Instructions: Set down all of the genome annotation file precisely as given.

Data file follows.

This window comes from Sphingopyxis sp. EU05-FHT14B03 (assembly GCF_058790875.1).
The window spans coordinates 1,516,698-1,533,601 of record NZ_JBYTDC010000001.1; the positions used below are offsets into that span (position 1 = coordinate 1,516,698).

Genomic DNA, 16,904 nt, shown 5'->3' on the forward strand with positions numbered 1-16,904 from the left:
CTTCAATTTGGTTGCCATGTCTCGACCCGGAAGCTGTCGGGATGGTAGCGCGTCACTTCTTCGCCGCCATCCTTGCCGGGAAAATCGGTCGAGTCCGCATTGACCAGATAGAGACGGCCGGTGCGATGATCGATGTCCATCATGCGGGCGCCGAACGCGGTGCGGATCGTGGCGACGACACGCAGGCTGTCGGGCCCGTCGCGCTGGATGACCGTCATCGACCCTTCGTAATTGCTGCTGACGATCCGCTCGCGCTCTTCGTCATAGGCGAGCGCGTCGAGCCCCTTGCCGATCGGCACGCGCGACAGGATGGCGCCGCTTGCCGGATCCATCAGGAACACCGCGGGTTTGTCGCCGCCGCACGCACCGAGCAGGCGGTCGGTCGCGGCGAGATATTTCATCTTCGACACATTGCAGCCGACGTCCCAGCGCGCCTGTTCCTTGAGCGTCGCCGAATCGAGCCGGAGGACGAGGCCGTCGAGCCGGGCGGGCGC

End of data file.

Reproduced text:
This window comes from Sphingopyxis sp. EU05-FHT14B03 (assembly GCF_058790875.1).
The window spans coordinates 1,516,698-1,533,601 of record NZ_JBYTDC010000001.1; the positions used below are offsets into that span (position 1 = coordinate 1,516,698).

Genomic DNA, 16,904 nt, shown 5'->3' on the forward strand with positions numbered 1-16,904 from the left:
CTTCAATTTGGTTGCCATGTCTCGACCCGGAAGCTGTCGGGATGGTAGCGCGTCACTTCTTCGCCGCCATCCTTGCCGGGAAAATCGGTCGAGTCCGCATTGACCAGATAGAGACGGCCGGTGCGATGATCGATGTCCATCATGCGGGCGCCGAACGCGGTGCGGATCGTGGCGACGACACGCAGGCTGTCGGGCCCGTCGCGCTGGATGACCGTCATCGACCCTTCGTAATTGCTGCTGACGATCCGCTCGCGCTCTTCGTCATAGGCGAGCGCGTCGAGCCCCTTGCCGATCGGCACGCGCGACAGGATGGCGCCGCTTGCCGGATCCATCAGGAACACCGCGGGTTTGTCGCCGCCGCACGCACCGAGCAGGCGGTCGGTCGCGGCGAGATATTTCATCTTCGACACATTGCAGCCGACGTCCCAGCGCGCCTGTTCCTTGAGCGTCGCCGAATCGAGCCGGAGGACGAGGCCGTCGAGCCGGGCGGGCGC